Future of AR depicted by Spacee

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Walmart, Coca-Cola and Mercedes Benz are using Post Mobile AR to give customers a more interactive in-store experience.

Dallas-based spatial experience company Spacee has come up with a technology that can deliver an AR experience that doesn’t require a phones, tablet, glasses or any other type wearable to operate.

By transforming any 2D or 3D surface into an interactive touchscreen, the company provides an interactive playground that’s as fun as it is convenient. It’s changing how in-store products are displayed, and how customers are able to interact with them by merging the physical world and the digital world.

The technology is called Post Mobile AR, and companies such as Walmart, Coca Cola, and Supershoes are already on board with Spacee’s technology, with more brands expected to jump on board later this year.

Mercedes Benz used Spacee’s platform to deliver their Touch Car Experience, which can be used to project strategically-placed digital images to the hood of the car. Users are then free to walk up the vehicle and touch the surface to unlock key information and animations, as well as interact with various other digital content.

Another partnership with Taylor Brands has customers exploring custom suits through an interactive window displays on Madison Ave in New York City. Custom storefront windows provide an intuitive shopping experience without even having to even step inside the store.

Spacee will be the first to tell you that what they are offering is not the same as something like Microsoft HoloLens, Leap Motion, or Magic Leap technology. Instead of relying on personal devices such as smartphones or headsets, Post Mobile AR allows you to walk up and immediately engage in a 100% computer vision-based AR experience.

Spacee developed Post Mobile AR with the vision of delivering a unique in-store marketing experiences similar to that of mobile AR shopping apps.

During an interview with VRScout, Spacee CEO, Skip Howard said, “If you just stick to what you’re doing then there’s no reason for people to go shopping – online is always cheaper,” he continues, “if you don’t create an experience that customers want to be a part of, your store could close and you won’t have a job.”

What is really impressive about Post Mobile AR is that since it is completely digital, it doesn’t need actual products to run demos.

Spacee partnered with Walmart to help them create an interactive Nest thermostat in-store display for several of their stores. Spacee printed a 3D mockup of the thermostat that looked like a white hockey puck before using their tech to create a digital version of the Nest thermostat and merge the two. This meant that you were able to get a feel of what it was like to use a Nest device without actually touching the live product.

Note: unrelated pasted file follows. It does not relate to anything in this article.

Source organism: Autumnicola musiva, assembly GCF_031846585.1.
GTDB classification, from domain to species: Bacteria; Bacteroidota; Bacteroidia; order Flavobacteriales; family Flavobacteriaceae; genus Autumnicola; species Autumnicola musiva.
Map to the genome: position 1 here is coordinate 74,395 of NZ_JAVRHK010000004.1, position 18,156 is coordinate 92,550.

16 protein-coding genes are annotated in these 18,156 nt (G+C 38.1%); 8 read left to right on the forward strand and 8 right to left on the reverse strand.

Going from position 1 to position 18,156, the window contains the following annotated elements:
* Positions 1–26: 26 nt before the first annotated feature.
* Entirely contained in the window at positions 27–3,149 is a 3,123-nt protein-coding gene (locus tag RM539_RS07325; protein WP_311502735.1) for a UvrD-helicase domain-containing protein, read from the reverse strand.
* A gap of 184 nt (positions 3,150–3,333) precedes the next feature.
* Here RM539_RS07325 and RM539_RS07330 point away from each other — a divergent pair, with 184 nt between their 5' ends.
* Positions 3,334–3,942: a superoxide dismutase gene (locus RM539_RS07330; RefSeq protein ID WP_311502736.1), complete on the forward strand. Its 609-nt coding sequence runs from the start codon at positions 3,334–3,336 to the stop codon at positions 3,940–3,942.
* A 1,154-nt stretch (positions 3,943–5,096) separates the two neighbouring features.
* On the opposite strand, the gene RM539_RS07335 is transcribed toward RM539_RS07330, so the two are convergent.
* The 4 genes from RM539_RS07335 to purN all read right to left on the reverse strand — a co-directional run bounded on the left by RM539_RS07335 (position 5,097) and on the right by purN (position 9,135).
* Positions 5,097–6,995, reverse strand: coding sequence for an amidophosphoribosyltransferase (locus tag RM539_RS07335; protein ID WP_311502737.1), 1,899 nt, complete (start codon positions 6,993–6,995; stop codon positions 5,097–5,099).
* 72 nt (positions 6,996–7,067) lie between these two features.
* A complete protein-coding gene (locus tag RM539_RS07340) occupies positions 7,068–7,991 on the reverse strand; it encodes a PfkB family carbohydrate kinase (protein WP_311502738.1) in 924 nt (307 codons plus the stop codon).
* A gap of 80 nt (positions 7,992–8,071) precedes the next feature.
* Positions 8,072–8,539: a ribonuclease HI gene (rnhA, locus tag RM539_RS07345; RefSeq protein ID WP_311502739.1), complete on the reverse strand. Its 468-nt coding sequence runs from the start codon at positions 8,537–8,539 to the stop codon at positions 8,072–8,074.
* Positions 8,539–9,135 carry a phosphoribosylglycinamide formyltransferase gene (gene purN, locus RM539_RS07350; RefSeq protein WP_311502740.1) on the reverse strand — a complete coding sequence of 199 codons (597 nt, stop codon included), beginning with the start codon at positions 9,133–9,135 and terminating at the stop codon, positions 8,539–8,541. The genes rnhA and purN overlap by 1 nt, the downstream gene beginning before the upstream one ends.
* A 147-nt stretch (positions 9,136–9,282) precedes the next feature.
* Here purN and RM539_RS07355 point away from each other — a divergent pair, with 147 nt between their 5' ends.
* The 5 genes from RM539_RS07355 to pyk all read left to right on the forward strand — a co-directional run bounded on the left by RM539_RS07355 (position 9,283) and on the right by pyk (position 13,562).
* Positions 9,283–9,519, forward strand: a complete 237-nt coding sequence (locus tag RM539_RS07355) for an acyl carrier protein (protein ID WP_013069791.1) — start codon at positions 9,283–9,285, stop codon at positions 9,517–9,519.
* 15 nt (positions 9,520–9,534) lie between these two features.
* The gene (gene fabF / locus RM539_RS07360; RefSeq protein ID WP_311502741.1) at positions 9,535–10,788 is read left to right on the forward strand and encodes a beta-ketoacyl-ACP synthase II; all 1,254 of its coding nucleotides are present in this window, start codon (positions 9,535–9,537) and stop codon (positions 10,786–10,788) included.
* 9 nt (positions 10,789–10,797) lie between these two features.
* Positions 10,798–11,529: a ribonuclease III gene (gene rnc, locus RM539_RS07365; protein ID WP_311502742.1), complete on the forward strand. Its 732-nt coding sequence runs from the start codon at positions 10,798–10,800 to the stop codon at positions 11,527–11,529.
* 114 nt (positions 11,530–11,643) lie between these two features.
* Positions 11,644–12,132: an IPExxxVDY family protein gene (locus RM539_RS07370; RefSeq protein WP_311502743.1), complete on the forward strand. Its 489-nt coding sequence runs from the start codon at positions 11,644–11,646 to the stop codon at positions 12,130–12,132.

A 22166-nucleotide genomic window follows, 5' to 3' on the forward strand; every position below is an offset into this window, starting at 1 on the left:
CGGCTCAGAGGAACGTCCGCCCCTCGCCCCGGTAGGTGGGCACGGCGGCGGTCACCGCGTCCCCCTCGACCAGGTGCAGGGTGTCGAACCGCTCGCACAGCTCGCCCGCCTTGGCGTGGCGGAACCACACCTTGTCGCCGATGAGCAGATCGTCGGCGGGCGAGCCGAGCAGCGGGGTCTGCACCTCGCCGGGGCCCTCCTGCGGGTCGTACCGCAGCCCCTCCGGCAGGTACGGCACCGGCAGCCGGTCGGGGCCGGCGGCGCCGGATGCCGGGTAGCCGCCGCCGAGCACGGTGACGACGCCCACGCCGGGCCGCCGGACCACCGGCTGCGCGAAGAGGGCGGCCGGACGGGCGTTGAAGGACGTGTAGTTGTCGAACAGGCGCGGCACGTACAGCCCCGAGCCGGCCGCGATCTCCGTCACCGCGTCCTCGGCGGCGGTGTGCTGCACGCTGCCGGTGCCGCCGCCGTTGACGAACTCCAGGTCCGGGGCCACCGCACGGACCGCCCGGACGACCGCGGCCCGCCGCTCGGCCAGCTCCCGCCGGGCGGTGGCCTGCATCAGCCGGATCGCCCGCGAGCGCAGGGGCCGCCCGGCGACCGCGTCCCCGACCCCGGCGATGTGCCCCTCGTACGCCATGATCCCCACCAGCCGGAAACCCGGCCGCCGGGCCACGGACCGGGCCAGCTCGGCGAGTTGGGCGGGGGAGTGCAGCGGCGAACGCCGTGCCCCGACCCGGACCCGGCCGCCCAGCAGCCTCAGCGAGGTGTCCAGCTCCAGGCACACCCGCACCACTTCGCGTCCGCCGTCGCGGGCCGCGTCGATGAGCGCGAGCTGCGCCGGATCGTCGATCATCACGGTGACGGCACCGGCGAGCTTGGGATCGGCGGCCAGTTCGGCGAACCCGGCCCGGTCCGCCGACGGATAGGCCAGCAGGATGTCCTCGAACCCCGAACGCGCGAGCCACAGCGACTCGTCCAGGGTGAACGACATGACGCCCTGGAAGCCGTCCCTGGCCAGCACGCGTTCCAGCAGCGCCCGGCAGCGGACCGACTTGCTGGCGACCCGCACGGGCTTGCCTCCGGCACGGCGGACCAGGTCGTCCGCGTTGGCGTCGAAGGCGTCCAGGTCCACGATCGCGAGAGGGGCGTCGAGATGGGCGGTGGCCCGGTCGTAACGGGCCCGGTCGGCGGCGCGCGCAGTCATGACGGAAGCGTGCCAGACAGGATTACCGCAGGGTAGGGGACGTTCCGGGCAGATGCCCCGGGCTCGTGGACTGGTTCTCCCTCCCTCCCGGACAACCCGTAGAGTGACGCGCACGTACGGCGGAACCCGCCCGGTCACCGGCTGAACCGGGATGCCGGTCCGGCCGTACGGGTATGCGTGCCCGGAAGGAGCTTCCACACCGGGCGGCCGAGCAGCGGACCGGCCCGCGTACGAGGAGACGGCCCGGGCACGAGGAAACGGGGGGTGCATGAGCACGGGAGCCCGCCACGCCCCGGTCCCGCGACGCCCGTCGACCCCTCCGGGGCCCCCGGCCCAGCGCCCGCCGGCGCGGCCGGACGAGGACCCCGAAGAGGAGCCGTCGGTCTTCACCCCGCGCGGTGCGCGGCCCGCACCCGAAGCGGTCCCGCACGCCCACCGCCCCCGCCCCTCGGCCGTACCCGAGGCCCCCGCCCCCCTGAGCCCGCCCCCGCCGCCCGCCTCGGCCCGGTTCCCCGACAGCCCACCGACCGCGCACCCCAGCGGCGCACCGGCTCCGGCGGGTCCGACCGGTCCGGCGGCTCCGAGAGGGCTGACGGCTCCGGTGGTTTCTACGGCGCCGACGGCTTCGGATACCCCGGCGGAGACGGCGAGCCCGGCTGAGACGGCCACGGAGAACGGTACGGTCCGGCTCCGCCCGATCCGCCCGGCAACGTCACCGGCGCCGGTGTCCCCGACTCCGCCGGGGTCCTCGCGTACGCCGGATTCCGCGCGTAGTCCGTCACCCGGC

Since you’re not using the real product, there’s nothing to steal other than the 3D mockup. And even if someone stole the mockup, you can still run the AR experience seeing as it’s 100% digital.

Walmart CEO, Doug McMillon, was so impressed with this that he called Spacee’s technology “the future of shopping” in a Facebook post.

Howard explains, “Our technology can save a company millions of dollars because you can’t steal what’s not there,” adding, “there is no shrinkage, no security devices needed, no need to replace a stolen device, no labor and cost involved for fixing and setting up, or planogram compliance issues.”

Since Spacee first debuted their Post Mobile AR, the technology has evolved to include Ai as well. The computer is able to detect if an object such as a handbag is on the display, and instead of freezing up the experience, the Ai is able to make it part of the experience.

Spacee has big plans for their tech beyond in-store displays and retail. Entertainment, real estate, and theme parks are just a few of the markets on their radar, with the company constantly on the look out for even more avenues of expansion.

Skip Howard thinks AR should be easy, allowing users to jump right into an AR experience without having to pull out a phone or wear a headset.

I think most of us can agree on that.

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About Author

IT and video games are Bryan's topics of interest since a very early age. Video games, the Internet, game consoles and computers became his normal toys, as a result, writing about the infancy of the Web, Virtual Reality/Augmented Reality/Mixed Reality, the games industry and hardware in general. Writing, along with his other interests: programming, hardware, photography, and traveling. Technology, in general, makes him tick.

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